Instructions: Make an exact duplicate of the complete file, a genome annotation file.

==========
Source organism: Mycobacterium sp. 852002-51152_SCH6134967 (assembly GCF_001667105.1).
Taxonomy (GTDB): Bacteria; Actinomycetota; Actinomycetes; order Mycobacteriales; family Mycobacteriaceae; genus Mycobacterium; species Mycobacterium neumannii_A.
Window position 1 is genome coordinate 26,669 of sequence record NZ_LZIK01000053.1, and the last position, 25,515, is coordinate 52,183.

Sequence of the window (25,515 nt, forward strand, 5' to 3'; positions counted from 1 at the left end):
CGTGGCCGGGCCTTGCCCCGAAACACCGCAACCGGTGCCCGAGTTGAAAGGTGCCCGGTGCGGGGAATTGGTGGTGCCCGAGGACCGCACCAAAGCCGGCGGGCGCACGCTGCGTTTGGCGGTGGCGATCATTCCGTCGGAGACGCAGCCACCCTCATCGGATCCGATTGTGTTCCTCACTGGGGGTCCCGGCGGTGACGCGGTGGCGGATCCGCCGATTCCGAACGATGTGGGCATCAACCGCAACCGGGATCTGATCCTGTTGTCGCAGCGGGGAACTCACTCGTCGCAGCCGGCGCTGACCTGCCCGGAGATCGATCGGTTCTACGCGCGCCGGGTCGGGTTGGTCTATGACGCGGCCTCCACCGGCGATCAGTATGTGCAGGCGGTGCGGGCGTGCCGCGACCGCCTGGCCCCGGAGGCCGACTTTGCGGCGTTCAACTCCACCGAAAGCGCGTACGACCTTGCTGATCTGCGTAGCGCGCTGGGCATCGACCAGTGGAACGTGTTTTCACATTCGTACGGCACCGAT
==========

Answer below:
Source organism: Mycobacterium sp. 852002-51152_SCH6134967 (assembly GCF_001667105.1).
Taxonomy (GTDB): Bacteria; Actinomycetota; Actinomycetes; order Mycobacteriales; family Mycobacteriaceae; genus Mycobacterium; species Mycobacterium neumannii_A.
Window position 1 is genome coordinate 26,669 of sequence record NZ_LZIK01000053.1, and the last position, 25,515, is coordinate 52,183.

Sequence of the window (25,515 nt, forward strand, 5' to 3'; positions counted from 1 at the left end):
CGTGGCCGGGCCTTGCCCCGAAACACCGCAACCGGTGCCCGAGTTGAAAGGTGCCCGGTGCGGGGAATTGGTGGTGCCCGAGGACCGCACCAAAGCCGGCGGGCGCACGCTGCGTTTGGCGGTGGCGATCATTCCGTCGGAGACGCAGCCACCCTCATCGGATCCGATTGTGTTCCTCACTGGGGGTCCCGGCGGTGACGCGGTGGCGGATCCGCCGATTCCGAACGATGTGGGCATCAACCGCAACCGGGATCTGATCCTGTTGTCGCAGCGGGGAACTCACTCGTCGCAGCCGGCGCTGACCTGCCCGGAGATCGATCGGTTCTACGCGCGCCGGGTCGGGTTGGTCTATGACGCGGCCTCCACCGGCGATCAGTATGTGCAGGCGGTGCGGGCGTGCCGCGACCGCCTGGCCCCGGAGGCCGACTTTGCGGCGTTCAACTCCACCGAAAGCGCGTACGACCTTGCTGATCTGCGTAGCGCGCTGGGCATCGACCAGTGGAACGTGTTTTCACATTCGTACGGCACCGAT